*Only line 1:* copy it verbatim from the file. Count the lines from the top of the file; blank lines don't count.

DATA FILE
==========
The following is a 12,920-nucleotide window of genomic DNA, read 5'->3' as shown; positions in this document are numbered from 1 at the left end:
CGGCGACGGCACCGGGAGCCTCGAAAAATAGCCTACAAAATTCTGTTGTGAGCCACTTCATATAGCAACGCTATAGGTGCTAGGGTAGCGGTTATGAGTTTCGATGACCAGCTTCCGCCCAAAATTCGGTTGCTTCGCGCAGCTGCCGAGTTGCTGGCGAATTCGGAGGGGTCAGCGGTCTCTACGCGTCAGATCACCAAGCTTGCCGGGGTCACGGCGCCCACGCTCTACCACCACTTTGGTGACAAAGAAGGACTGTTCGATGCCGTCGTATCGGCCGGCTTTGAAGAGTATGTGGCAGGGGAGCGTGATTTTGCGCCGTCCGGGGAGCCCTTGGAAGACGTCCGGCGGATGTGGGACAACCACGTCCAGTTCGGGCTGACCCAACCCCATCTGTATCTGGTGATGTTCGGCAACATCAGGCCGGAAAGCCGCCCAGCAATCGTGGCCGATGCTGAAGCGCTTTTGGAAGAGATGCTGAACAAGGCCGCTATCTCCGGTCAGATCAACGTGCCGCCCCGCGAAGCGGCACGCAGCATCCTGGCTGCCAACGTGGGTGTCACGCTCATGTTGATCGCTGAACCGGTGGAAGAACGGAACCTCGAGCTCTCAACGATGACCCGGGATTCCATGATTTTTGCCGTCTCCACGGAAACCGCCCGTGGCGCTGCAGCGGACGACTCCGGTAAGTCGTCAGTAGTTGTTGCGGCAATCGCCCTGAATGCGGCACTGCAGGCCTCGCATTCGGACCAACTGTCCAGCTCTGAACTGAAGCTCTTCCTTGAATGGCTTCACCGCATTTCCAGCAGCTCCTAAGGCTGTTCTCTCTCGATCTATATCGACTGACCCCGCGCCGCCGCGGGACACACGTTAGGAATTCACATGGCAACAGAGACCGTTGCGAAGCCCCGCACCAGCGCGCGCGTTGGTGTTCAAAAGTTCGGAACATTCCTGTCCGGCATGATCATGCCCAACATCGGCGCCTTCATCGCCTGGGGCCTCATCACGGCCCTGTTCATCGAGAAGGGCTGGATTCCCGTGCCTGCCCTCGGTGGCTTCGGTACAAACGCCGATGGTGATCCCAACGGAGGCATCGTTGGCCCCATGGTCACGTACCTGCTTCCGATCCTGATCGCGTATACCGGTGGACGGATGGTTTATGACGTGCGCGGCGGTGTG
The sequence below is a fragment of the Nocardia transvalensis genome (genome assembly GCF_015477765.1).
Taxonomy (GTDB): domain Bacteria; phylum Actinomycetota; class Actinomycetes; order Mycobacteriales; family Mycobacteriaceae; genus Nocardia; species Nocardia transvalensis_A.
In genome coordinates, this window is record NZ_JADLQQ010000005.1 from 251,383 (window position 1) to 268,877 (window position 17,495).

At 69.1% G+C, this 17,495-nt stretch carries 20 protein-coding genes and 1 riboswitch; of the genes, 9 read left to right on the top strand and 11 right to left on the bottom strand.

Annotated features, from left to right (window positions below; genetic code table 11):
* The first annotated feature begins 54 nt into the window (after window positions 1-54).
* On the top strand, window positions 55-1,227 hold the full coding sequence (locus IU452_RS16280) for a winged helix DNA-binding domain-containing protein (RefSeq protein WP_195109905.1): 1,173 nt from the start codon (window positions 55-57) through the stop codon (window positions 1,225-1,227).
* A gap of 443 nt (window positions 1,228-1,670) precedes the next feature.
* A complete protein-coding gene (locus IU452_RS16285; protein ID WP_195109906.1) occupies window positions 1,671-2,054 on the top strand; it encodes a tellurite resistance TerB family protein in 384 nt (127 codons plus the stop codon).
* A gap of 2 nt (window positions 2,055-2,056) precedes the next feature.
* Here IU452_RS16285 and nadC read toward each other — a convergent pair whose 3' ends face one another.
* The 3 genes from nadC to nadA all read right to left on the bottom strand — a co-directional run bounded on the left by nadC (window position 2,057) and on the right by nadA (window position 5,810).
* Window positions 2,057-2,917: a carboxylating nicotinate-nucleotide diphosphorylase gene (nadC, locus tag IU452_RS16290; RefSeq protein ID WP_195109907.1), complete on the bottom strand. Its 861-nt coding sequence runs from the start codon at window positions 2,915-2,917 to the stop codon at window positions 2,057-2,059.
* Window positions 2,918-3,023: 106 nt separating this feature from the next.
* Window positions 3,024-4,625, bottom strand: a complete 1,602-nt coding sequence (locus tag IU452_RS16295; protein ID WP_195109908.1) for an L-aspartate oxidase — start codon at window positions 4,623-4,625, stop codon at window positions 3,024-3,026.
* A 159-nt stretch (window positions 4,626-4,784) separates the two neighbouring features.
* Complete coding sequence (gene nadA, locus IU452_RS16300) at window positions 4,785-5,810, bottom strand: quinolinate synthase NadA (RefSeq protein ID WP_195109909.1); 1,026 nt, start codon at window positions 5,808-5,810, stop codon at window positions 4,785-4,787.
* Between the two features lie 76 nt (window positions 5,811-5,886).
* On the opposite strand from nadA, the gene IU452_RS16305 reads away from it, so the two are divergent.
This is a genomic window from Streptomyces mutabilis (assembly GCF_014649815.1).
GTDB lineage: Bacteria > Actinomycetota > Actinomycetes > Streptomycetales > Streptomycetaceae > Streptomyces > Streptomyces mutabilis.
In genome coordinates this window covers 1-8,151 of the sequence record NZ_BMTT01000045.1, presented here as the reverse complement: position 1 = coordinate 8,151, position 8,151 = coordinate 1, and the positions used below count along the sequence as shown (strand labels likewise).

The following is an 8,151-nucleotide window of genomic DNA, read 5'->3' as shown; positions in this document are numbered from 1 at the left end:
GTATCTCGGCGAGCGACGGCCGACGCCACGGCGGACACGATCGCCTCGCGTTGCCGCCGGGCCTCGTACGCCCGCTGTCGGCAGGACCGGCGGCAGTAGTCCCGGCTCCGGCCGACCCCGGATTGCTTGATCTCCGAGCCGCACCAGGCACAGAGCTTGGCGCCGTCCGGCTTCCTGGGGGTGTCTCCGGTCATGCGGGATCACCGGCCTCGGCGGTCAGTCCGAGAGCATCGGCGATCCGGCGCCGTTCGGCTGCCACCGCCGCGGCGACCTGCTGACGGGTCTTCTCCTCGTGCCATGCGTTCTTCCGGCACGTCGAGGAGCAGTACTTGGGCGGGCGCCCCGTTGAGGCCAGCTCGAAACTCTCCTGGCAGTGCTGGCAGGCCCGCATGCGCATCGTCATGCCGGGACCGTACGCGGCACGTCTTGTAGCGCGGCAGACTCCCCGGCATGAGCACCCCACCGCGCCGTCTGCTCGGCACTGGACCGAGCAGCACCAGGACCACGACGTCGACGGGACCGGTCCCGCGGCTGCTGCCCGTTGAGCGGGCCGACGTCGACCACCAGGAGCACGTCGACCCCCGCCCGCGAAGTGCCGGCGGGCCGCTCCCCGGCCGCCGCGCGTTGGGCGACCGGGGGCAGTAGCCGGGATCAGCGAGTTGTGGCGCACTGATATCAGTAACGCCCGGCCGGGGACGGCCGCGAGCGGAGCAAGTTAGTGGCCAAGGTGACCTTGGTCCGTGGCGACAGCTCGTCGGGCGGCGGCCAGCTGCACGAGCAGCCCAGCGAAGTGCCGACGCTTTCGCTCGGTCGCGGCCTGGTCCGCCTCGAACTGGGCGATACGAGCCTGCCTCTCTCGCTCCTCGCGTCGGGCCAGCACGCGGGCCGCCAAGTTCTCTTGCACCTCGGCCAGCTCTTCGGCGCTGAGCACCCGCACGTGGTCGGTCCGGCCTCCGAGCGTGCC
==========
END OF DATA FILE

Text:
The following is a 12,920-nucleotide window of genomic DNA, read 5'->3' as shown; positions in this document are numbered from 1 at the left end: